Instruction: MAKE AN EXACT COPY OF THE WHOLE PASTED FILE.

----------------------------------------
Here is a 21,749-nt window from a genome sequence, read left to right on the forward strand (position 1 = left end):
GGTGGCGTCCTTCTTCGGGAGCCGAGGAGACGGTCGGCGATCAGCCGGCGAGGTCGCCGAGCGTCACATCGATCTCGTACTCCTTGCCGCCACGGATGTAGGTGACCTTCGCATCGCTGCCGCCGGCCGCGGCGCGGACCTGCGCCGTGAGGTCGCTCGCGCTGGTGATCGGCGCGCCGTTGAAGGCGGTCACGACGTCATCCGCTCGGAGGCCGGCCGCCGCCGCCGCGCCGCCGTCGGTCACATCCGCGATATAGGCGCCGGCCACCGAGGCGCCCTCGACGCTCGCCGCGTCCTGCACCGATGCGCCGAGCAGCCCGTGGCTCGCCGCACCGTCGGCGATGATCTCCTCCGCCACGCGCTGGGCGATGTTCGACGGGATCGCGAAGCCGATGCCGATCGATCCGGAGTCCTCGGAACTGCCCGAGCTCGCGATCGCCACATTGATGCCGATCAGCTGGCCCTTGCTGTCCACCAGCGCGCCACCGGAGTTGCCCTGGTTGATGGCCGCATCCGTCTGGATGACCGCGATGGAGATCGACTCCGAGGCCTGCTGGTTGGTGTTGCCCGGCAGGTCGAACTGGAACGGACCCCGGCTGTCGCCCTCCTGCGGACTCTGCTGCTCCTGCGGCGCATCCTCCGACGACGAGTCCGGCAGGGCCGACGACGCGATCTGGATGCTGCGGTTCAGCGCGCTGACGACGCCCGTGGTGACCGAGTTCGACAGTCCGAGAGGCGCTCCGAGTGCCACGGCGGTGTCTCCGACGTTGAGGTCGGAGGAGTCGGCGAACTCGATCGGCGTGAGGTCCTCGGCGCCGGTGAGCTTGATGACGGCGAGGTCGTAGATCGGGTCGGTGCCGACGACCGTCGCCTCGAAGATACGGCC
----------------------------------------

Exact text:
Here is a 21,749-nt window from a genome sequence, read left to right on the forward strand (position 1 = left end):
GGTGGCGTCCTTCTTCGGGAGCCGAGGAGACGGTCGGCGATCAGCCGGCGAGGTCGCCGAGCGTCACATCGATCTCGTACTCCTTGCCGCCACGGATGTAGGTGACCTTCGCATCGCTGCCGCCGGCCGCGGCGCGGACCTGCGCCGTGAGGTCGCTCGCGCTGGTGATCGGCGCGCCGTTGAAGGCGGTCACGACGTCATCCGCTCGGAGGCCGGCCGCCGCCGCCGCGCCGCCGTCGGTCACATCCGCGATATAGGCGCCGGCCACCGAGGCGCCCTCGACGCTCGCCGCGTCCTGCACCGATGCGCCGAGCAGCCCGTGGCTCGCCGCACCGTCGGCGATGATCTCCTCCGCCACGCGCTGGGCGATGTTCGACGGGATCGCGAAGCCGATGCCGATCGATCCGGAGTCCTCGGAACTGCCCGAGCTCGCGATCGCCACATTGATGCCGATCAGCTGGCCCTTGCTGTCCACCAGCGCGCCACCGGAGTTGCCCTGGTTGATGGCCGCATCCGTCTGGATGACCGCGATGGAGATCGACTCCGAGGCCTGCTGGTTGGTGTTGCCCGGCAGGTCGAACTGGAACGGACCCCGGCTGTCGCCCTCCTGCGGACTCTGCTGCTCCTGCGGCGCATCCTCCGACGACGAGTCCGGCAGGGCCGACGACGCGATCTGGATGCTGCGGTTCAGCGCGCTGACGACGCCCGTGGTGACCGAGTTCGACAGTCCGAGAGGCGCTCCGAGTGCCACGGCGGTGTCTCCGACGTTGAGGTCGGAGGAGTCGGCGAACTCGATCGGCGTGAGGTCCTCGGCGCCGGTGAGCTTGATGACGGCGAGGTCGTAGATCGGGTCGGTGCCGACGACCGTCGCCTCGAAGATACGGCC